- (en) Max Nettlau, A Short History of Anarchism, Londres, Freedom Press, , 406 p. (ISBN 978-0-900384-89-9, OCLC 37529250), p. 162
- Fernandez, Frank (2001). Cuban Anarchism. The History of a Movement. Sharp Press. p. 9. "Thus, in the United States, the once exceedingly useful term "libertarian" has been hijacked by egotists who are in fact enemies of liberty in the full sense of the word."
- "The Week Online Interviews Chomsky". Z Magazine. 23 February 2002. "The term libertarian as used in the US means something quite different from what it meant historically and still means in the rest of the world. Historically, the libertarian movement has been the anti-statist wing of the socialist movement. In the US, which is a society much more dominated by business, the term has a different meaning. It means eliminating or reducing state controls, mainly controls over private tyrannies. Libertarians in the US don't say let's get rid of corporations. It is a sort of ultra-rightism."
- Ward, Colin (2004). Anarchism: A Very Short Introduction. Oxford University Press. p. 62. "For a century, anarchists have used the word 'libertarian' as a synonym for 'anarchist', both as a noun and an adjective. The celebrated anarchist journal Le Libertaire was founded in 1896. However, much more recently the word has been appropriated by various American free-market philosophers."
- Robert Graham, Anarchism : A Documentary History of Libertarian Ideas, vol. Volume One: From Anarchy to Anarchism (300 CE–1939), Montréal, Black Rose Books, , §17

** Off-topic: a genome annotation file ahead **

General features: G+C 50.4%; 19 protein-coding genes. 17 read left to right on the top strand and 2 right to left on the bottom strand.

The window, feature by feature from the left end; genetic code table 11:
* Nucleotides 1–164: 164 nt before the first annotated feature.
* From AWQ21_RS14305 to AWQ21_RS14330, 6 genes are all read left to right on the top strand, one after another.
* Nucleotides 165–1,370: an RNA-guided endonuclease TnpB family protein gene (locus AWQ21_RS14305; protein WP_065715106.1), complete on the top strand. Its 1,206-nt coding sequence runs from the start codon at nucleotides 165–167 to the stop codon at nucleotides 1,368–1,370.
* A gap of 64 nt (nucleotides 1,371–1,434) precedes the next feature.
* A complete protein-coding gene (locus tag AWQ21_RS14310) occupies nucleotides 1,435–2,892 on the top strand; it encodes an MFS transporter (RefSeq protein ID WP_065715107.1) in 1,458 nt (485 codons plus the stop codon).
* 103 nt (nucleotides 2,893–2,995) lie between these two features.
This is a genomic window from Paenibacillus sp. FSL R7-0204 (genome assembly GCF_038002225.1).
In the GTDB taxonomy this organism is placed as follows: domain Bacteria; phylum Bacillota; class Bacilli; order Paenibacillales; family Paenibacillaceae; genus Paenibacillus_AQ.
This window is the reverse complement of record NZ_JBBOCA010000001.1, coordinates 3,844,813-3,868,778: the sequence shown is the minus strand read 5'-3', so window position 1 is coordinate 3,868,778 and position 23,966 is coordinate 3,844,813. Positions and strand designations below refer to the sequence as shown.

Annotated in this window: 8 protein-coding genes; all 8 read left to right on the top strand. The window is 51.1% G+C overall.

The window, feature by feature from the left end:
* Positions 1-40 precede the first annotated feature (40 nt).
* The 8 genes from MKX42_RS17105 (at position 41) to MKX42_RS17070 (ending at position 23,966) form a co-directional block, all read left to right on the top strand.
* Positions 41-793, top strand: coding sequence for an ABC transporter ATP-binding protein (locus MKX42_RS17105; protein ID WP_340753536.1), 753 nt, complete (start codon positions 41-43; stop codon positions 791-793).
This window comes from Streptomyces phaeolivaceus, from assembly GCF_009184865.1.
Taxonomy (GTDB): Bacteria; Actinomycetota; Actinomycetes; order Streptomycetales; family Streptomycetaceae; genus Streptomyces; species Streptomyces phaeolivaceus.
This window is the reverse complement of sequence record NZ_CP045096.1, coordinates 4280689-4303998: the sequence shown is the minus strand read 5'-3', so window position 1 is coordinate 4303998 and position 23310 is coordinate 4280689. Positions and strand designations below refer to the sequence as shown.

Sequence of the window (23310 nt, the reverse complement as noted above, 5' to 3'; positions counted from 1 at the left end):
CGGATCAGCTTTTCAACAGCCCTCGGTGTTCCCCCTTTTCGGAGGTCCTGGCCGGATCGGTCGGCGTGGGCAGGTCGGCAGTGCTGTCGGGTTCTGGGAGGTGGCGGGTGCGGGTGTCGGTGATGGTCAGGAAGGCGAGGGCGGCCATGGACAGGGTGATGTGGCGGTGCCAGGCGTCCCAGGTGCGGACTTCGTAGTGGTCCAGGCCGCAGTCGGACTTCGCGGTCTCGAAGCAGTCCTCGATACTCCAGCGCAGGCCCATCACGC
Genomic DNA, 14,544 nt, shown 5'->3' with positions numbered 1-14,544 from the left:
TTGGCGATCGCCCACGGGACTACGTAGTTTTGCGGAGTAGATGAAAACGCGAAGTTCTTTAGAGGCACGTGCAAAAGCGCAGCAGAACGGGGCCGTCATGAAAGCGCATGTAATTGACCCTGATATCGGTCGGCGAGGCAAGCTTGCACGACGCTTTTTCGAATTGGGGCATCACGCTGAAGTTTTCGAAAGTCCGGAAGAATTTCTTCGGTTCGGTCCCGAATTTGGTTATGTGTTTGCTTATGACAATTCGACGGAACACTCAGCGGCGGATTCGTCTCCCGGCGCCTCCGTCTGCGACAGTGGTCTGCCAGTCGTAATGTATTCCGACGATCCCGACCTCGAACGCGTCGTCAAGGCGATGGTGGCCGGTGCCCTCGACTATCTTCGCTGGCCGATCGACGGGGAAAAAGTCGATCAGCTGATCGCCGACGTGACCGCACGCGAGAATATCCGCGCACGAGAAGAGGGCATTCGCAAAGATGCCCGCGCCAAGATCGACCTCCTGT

- Marshall, Peter (2009). Demanding the Impossible: A History of Anarchism. p. 641. "The word 'libertarian' has long been associated with anarchism, and has been used repeatedly throughout this work. The term originally denoted a person who upheld the doctrine of the freedom of the will; in this sense, Godwin was not a 'libertarian', but a 'necessitarian'. It came however to be applied to anyone who approved of liberty in general. In anarchist circles, it was first used by Joseph Déjacque as the title of his anarchist journal Le Libertaire, Journal du Mouvement Social published in New York in 1858. At the end of the last century, the anarchist Sebastien Faure took up the word, to stress the difference between anarchists and authoritarian socialists".
- The Anarchist FAQ Editorial Collective (11 December 2008). "150 years of Libertarian". Anarchist Writers. The Anarchist Library. Retrieved 31 January 2020.
- The Anarchist FAQ Editorial Collective (17 May 2017). "160 years of Libertarian". Anarchist Writers. Anarchist FAQ. Retrieved 31 January 2020.
- Marshall, Peter (2009). Demanding the Impossible: A History of Anarchism. p. 641. "For a long time, libertarian was interchangable in France with anarchism but in recent years, its meaning has become more ambivalente. Some anarchists like Daniel Guérin will call themselves 'libertarian socialists', partly to avoid the negative overtones still associated with anarchism, and partly to stress the place of anarchism within the socialist tradition. Even Marxists of the New Left like E. P. Thompson call themselves 'libertarian' to distinguish themselves from those authoritarian socialists and communists who believe in revolutionary dictatorship and vanguard parties."
- Gwendal Châton, « Entre revendication artiste et gramscisme de droite : le cinéma de Clint Eastwood comme apologie du libertarianisme américain », Quaderni. Communication, technologies, pouvoir, no 86, , p. 39–54 (ISSN 2105-2956, DOI 10.4000/quaderni.863, lire en ligne, consulté le )